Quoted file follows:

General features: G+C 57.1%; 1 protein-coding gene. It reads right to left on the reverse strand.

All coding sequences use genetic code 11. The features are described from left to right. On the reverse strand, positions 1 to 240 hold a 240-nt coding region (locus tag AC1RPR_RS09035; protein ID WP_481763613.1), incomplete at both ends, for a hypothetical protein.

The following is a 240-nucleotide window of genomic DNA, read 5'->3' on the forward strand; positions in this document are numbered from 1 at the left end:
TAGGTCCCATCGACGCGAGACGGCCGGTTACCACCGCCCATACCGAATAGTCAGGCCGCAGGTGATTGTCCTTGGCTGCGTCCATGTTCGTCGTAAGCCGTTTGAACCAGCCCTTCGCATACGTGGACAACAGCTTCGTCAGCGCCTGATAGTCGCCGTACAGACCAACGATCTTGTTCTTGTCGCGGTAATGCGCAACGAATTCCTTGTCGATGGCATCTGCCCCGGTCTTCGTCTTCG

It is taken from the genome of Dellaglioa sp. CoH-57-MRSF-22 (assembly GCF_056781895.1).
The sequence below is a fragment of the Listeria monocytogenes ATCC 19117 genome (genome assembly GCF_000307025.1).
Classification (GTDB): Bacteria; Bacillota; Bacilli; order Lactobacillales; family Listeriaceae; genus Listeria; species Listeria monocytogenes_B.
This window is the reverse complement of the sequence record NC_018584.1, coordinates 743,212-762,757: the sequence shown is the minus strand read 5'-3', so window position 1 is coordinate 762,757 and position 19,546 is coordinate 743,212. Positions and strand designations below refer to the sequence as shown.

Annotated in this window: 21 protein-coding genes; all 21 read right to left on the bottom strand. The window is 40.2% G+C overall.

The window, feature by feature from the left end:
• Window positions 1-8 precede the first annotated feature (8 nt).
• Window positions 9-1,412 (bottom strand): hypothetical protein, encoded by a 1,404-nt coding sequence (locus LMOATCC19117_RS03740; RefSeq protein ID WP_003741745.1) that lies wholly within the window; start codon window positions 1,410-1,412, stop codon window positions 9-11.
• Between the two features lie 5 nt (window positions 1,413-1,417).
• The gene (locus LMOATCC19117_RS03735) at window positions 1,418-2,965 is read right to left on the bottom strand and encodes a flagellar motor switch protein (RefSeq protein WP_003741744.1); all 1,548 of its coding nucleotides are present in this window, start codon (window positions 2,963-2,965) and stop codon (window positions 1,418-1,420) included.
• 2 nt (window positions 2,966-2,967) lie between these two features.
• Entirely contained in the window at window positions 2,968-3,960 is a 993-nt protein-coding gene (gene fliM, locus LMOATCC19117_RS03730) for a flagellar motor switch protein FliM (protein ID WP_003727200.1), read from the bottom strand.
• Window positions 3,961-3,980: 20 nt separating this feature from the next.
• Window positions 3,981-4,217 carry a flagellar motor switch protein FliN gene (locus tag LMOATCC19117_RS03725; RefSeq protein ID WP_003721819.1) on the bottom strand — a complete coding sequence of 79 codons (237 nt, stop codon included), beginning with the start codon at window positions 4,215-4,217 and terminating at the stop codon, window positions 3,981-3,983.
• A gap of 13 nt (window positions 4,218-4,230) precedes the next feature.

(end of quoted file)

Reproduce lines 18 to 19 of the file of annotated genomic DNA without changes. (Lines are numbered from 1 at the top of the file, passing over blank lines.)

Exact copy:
• Window positions 3,981-4,217 carry a flagellar motor switch protein FliN gene (locus tag LMOATCC19117_RS03725; RefSeq protein ID WP_003721819.1) on the bottom strand — a complete coding sequence of 79 codons (237 nt, stop codon included), beginning with the start codon at window positions 4,215-4,217 and terminating at the stop codon, window positions 3,981-3,983.
• A gap of 13 nt (window positions 4,218-4,230) precedes the next feature.